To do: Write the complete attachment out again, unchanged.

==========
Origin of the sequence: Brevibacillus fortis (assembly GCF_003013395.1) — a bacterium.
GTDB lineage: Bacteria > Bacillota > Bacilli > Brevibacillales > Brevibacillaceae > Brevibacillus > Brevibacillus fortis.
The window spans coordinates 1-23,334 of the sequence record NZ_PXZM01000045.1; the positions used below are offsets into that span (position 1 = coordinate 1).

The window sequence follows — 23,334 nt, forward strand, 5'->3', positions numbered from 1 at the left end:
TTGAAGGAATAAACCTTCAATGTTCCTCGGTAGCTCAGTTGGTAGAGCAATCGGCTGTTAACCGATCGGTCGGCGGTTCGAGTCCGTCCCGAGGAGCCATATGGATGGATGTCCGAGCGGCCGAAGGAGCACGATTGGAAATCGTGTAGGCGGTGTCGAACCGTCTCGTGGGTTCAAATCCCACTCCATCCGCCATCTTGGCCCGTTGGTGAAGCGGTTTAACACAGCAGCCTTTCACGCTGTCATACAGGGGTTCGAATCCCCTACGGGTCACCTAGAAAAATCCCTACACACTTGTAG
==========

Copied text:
Origin of the sequence: Brevibacillus fortis (assembly GCF_003013395.1) — a bacterium.
GTDB lineage: Bacteria > Bacillota > Bacilli > Brevibacillales > Brevibacillaceae > Brevibacillus > Brevibacillus fortis.
The window spans coordinates 1-23,334 of the sequence record NZ_PXZM01000045.1; the positions used below are offsets into that span (position 1 = coordinate 1).

The window sequence follows — 23,334 nt, forward strand, 5'->3', positions numbered from 1 at the left end:
TTGAAGGAATAAACCTTCAATGTTCCTCGGTAGCTCAGTTGGTAGAGCAATCGGCTGTTAACCGATCGGTCGGCGGTTCGAGTCCGTCCCGAGGAGCCATATGGATGGATGTCCGAGCGGCCGAAGGAGCACGATTGGAAATCGTGTAGGCGGTGTCGAACCGTCTCGTGGGTTCAAATCCCACTCCATCCGCCATCTTGGCCCGTTGGTGAAGCGGTTTAACACAGCAGCCTTTCACGCTGTCATACAGGGGTTCGAATCCCCTACGGGTCACCTAGAAAAATCCCTACACACTTGTAG